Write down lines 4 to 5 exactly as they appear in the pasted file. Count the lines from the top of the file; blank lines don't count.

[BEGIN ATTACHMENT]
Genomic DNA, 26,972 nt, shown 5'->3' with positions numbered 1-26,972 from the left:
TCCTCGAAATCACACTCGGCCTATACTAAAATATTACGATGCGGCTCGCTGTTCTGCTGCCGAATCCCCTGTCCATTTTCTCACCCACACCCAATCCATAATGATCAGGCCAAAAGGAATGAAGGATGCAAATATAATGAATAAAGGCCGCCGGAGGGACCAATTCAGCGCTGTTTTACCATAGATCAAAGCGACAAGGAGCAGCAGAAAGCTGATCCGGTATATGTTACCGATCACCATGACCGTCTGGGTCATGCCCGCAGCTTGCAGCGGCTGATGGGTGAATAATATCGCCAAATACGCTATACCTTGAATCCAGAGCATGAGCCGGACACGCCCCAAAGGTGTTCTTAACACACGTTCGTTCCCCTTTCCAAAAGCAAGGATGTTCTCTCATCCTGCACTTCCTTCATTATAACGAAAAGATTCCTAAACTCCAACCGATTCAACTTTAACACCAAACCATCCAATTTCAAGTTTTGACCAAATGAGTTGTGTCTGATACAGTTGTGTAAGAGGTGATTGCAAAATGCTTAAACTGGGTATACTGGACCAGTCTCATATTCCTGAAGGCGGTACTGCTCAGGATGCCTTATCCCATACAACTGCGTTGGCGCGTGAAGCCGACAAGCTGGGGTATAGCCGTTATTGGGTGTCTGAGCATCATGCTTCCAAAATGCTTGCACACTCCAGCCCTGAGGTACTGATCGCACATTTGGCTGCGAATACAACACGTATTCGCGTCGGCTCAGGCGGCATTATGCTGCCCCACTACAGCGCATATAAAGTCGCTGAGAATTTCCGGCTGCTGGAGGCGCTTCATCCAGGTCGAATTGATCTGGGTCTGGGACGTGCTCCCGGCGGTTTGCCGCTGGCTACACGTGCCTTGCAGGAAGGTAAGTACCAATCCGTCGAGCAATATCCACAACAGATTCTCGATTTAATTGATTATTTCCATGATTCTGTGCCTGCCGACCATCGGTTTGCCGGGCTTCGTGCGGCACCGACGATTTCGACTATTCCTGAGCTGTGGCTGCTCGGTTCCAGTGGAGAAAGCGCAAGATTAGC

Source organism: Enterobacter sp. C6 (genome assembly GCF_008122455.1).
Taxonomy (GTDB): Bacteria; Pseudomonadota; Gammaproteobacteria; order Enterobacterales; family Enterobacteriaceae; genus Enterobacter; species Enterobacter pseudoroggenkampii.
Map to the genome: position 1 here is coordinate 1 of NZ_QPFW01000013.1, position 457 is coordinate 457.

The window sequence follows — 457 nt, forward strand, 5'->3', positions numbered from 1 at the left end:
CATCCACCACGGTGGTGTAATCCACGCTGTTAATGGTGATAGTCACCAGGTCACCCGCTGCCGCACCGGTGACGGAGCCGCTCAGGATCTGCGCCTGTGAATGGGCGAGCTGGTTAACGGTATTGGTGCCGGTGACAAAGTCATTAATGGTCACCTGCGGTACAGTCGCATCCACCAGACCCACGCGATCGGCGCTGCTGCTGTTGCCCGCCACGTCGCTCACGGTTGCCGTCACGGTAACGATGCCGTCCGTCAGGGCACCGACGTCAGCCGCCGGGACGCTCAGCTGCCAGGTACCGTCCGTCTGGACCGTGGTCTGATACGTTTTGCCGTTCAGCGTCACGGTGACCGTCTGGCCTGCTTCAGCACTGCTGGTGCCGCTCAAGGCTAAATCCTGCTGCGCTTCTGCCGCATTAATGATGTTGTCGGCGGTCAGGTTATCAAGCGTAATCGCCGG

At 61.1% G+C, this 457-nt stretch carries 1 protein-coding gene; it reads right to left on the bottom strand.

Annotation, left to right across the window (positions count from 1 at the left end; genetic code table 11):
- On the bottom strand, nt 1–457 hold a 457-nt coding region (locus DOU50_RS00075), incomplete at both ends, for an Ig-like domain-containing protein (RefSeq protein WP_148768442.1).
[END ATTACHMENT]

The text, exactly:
Taxonomy (GTDB): Bacteria; Pseudomonadota; Gammaproteobacteria; order Enterobacterales; family Enterobacteriaceae; genus Enterobacter; species Enterobacter pseudoroggenkampii.
Map to the genome: position 1 here is coordinate 1 of NZ_QPFW01000013.1, position 457 is coordinate 457.